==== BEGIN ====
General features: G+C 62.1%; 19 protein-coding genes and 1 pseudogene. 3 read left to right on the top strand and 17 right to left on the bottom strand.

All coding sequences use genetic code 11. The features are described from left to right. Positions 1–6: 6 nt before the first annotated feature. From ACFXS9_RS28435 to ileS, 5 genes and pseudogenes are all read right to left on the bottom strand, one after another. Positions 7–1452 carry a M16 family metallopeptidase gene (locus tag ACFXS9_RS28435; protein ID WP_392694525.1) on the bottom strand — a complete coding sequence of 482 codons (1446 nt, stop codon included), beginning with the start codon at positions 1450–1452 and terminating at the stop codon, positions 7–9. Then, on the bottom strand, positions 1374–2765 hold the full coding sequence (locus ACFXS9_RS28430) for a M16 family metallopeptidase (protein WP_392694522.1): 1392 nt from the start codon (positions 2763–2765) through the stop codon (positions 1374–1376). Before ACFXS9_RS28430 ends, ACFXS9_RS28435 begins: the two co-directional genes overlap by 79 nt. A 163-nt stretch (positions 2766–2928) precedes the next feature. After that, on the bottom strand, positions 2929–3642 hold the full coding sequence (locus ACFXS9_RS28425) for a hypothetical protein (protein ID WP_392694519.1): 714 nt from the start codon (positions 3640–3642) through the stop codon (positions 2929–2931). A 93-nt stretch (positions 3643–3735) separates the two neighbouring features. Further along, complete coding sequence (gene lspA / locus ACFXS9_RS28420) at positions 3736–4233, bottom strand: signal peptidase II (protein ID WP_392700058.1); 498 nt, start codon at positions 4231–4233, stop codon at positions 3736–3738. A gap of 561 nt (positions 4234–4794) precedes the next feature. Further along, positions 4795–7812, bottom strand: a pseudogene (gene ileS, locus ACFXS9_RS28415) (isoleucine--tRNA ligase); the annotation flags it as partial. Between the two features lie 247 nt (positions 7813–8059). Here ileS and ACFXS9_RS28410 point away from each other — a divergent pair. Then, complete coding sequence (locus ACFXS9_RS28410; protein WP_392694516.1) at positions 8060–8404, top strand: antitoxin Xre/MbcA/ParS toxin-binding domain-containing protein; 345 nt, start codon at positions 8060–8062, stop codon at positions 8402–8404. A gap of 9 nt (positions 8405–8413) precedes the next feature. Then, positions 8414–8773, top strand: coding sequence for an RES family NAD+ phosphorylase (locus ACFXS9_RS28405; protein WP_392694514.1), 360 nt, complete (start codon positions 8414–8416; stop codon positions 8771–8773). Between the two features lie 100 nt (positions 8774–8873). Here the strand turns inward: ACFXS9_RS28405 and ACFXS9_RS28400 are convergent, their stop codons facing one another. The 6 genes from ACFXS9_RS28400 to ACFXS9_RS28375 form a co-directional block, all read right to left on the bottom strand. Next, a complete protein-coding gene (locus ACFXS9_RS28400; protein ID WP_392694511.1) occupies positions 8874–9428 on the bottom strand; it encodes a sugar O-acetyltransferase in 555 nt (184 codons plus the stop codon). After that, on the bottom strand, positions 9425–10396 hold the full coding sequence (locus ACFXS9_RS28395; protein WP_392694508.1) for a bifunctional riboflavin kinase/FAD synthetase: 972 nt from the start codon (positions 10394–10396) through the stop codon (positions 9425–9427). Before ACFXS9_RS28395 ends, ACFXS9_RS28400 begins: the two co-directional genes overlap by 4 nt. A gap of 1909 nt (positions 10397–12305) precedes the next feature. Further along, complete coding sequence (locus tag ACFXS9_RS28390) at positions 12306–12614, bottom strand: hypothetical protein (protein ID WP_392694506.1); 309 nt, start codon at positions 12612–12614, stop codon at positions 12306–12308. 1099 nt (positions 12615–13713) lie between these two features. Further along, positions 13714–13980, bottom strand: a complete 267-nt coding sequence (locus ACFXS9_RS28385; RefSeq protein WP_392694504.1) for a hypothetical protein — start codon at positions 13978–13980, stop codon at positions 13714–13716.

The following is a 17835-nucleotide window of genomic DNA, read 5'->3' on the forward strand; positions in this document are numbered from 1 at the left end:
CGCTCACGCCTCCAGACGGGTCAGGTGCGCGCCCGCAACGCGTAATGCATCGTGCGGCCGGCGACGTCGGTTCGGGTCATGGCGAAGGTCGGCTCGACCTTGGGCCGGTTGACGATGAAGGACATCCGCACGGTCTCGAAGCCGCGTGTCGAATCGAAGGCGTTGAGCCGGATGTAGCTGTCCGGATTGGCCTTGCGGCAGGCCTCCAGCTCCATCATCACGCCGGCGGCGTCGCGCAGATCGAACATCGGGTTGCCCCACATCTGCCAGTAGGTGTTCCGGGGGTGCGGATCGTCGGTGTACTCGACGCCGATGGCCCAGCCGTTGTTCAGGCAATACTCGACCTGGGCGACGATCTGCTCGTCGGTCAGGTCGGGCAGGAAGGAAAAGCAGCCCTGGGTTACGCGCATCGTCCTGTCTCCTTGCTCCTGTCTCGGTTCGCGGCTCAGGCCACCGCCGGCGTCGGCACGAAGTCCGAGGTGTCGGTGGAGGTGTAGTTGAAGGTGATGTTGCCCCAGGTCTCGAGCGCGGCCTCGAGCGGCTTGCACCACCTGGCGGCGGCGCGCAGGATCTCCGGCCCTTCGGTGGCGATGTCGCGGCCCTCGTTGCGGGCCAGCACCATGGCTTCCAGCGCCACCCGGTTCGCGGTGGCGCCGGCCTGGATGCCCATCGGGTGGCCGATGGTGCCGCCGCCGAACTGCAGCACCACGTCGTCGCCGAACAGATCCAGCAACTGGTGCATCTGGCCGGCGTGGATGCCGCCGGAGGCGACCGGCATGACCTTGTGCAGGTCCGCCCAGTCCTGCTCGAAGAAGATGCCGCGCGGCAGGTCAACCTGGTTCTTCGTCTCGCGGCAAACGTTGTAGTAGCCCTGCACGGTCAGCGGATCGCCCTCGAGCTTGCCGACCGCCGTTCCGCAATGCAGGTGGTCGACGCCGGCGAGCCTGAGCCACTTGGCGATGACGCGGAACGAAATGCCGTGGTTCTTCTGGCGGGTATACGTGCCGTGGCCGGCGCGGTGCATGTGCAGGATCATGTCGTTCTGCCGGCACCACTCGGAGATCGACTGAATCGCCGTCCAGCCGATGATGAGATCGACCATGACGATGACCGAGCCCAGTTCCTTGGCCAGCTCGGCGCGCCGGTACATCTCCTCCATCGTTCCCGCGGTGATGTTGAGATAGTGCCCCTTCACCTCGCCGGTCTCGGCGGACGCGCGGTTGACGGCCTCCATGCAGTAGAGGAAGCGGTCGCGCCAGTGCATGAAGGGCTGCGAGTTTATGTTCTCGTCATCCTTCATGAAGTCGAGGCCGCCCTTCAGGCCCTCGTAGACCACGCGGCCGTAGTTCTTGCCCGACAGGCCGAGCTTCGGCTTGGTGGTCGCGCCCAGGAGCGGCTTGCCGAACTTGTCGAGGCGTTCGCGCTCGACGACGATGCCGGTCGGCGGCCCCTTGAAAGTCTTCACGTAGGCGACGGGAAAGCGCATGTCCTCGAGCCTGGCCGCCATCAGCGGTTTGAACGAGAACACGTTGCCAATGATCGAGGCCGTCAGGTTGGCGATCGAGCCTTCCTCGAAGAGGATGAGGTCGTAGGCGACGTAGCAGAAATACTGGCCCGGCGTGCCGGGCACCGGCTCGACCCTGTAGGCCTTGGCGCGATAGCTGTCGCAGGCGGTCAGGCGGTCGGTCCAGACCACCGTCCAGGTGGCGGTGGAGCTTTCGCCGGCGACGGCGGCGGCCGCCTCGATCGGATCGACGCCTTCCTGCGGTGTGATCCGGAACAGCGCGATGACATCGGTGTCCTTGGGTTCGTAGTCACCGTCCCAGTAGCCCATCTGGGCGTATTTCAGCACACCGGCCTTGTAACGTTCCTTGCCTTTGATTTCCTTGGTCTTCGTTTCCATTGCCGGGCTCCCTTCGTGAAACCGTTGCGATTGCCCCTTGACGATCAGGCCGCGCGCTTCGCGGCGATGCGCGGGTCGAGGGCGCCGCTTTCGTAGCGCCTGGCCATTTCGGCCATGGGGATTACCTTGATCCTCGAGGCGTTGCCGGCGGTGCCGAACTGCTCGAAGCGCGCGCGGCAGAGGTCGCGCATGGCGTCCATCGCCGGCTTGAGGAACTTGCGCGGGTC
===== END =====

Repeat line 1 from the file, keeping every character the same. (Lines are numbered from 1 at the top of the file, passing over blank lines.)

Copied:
General features: G+C 62.1%; 19 protein-coding genes and 1 pseudogene. 3 read left to right on the top strand and 17 right to left on the bottom strand.